Modern America: masterclass in shrinking the middle class


For many of those of my generation, we would just as soon allow our grandparents to keep the counterculture mindset as it was in the 1960s. Since then, the wealth gap has only widened and hatred, prejudice, and bigotry appear to dominate the cultural landscape. No one in my generation expects to see any of the money we put into FICA deducted each week from our paychecks. Those of us who are not yet 18 are taxed, but cannot vote, wonder who represents us in our government by the people, or is this a form of taxation without representation? Instead of learning how to think critically and how to find viable information to better understand the world around us, we are encouraged to memorize facts and figures as a means of passing a test or an exam. Perhaps, most importantly though, we are not being led by adult examples of how to treat each other with respect and without prejudice and bias.

   What is happening in the United States and elsewhere, is not about Republicans versus Democrats, blacks versus whites, nor conspiracy theories versus reality. It is about class warfare – a war in which the enemy we are being told to fear or hate, simply is not. Former President Lyndon B.Johnson, perhaps, said it best in his colloquial, Southern speak: “I’ll tell you what’s at the bottom of it,” he said. “If you can convince the lowest white man he’s better than the best colored man, he won’t notice you’re picking his pocket. Hell, give him somebody to look down on, and he’ll empty his pockets for you.”

   Many might have missed the connection between what LBJ said as President, and the 2016 film, Free State of Jones about life in the South during and following the Civil War for poor white farmers, like Newton Knight. That is, that Poor whites were treated almost as badly as African American people misses the bigger picture. Though times have changed, but the formula remains the same: give people a scapegoat to blame for their lot in life and their financial hardships, and the rich and powerful can control the 99 percent of Americans while nobody is any the wiser.

   Part of the formula has been to break up the labor unions in the North by moving the factories to the South; what is left is regretfully referred to as “the rust belt.” Convince people they do not need solar or wind green energy, but do need coal and oil, or their jobs will disappear. Convince workers in the middle class that they can compete with any workers in the world, if only they will work harder and longer hours without health care or retirement. American workers can still compete with $3-a-day factory workers elsewhere, so there is no need for corporations to outsource their jobs overseas. Convince those same workers to manage their own pensions with IRAs and 401Ks, while the hedge fund managers charge fees that reduce retirement savings by half or more. Convince workers to put their money into the stock market, where at any time, the market experiences an “adjustment,” and money changes hands from the middle class to the already wealthy. Tell the workers that they must accept reduced Social Security because the fund is being bled dry, nevermind those IOUs in the fund.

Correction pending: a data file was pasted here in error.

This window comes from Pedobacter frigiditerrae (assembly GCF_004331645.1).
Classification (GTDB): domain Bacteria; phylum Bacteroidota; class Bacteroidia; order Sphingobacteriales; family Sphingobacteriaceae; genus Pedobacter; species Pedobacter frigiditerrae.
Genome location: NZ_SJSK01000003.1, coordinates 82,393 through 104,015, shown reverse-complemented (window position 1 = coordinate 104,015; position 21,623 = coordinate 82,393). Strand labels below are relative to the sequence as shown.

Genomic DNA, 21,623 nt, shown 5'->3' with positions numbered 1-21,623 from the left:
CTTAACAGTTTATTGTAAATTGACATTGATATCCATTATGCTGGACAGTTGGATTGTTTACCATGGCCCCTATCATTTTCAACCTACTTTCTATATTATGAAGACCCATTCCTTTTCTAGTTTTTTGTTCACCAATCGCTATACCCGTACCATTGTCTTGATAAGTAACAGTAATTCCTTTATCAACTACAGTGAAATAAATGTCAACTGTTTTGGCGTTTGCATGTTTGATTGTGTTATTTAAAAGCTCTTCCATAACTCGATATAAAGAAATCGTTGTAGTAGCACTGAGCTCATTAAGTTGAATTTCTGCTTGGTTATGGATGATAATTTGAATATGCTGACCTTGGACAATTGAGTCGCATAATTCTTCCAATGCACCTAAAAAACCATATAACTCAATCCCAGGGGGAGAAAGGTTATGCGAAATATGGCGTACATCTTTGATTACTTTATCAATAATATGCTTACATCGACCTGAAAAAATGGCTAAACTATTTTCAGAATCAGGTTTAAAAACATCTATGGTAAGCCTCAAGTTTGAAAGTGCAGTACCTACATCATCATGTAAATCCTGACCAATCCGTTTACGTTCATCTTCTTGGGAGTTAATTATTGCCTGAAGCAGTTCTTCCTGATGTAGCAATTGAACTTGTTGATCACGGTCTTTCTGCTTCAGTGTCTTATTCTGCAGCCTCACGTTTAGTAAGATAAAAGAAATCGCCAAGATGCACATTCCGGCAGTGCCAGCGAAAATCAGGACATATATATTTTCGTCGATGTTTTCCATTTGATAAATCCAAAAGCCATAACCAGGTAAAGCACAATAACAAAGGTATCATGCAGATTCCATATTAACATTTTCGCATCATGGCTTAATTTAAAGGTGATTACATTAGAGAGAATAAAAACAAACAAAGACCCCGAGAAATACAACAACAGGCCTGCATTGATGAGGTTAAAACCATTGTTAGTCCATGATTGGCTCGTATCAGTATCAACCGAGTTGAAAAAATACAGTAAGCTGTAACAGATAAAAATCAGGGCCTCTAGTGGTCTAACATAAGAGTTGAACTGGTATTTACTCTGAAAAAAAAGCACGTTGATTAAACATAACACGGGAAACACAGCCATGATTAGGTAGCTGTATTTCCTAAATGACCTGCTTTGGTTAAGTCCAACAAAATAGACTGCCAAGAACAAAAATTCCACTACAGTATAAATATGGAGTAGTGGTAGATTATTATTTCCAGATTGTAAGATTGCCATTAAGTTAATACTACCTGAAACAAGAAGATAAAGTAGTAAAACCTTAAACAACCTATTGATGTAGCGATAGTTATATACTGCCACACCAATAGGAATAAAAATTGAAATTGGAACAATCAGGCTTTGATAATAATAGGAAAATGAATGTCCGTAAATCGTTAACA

Convince the middle class that their healthcare is the best in the world, so it should cost more for insurance companies to insure them. Tell them co-pays, deductibles, and balance billing are the cost of having platinum health insurance. Keep all pricing for medical procedures unavailable for the patient until the procedure has been performed. Tell them there is no need to shop around for cheaper medical costs. Let the families have “Go Fund Me” and “help pay medical bills” parties to raise funds to pay medical bills.

   Convince the voters that their elected politicians represent each of them, but that dark money from large corporations cannot buy those same politicians who work for their constituents. Convince them that any form of socialism, even the word itself, works against democracy–except for state and federal parks, Social Security, and Medicare. Tell them banks do not need to be regulated; in fact, let’s do away with most or all regulations because they are unnecessary when corporations are really people who always do the right thing.

   Convince them that the middle class may be shrinking, but it is still strong, and they need large corporations. These corporations know that most future employment comes from entrepreneurs in the middle class. Like the inventor of the microwave oven, pay him a couple dollars and patent his idea. After all, big business is big business. Convince the middle class worker that raising the minimum wage more than every twelve years will cost jobs. CEOs need hundreds of million dollar bonuses and stock options much more to run these behemoth corporations.

   Did President Reagan truly believe that the middle class needs to be smaller to prevent the demonstrations and rebellion of the 1960s? Do people still hold fast to the idea that money given back to the wealthy, trickles down to the masses? Can a president born and raised in New York City, having avoided the draft during the Vietnam War, raised with two platinum spoons in his mouth, given a small loan from his father worth one-million dollars, having never worked a regular 8-to-5 job for a boss, actually know what families in the working class face each day? If the racial prejudice, the bigotry, and the hatred are not class warfare, then what are they? What more could the wealthy and powerful possibly want than the only force which can prevent their fortunes being divided and their decadent lifestyles humbled, then for that very force to be a house divided against itself?